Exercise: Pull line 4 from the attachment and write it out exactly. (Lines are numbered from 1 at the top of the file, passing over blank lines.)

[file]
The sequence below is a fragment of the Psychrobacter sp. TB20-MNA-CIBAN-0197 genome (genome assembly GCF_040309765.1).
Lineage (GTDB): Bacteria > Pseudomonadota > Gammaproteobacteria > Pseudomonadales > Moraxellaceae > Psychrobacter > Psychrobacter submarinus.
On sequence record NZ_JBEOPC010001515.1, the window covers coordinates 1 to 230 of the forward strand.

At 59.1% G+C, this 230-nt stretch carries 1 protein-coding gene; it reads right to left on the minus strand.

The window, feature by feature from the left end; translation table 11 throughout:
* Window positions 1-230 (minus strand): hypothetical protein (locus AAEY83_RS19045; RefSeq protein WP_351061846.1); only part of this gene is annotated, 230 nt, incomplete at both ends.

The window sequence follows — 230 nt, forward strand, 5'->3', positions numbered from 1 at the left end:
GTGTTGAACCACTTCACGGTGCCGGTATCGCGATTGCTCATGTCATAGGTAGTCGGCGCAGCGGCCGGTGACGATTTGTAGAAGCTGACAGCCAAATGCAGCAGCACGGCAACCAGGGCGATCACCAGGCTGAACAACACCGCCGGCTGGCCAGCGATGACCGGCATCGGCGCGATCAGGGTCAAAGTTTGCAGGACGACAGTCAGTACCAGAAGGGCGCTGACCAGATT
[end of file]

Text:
At 59.1% G+C, this 230-nt stretch carries 1 protein-coding gene; it reads right to left on the minus strand.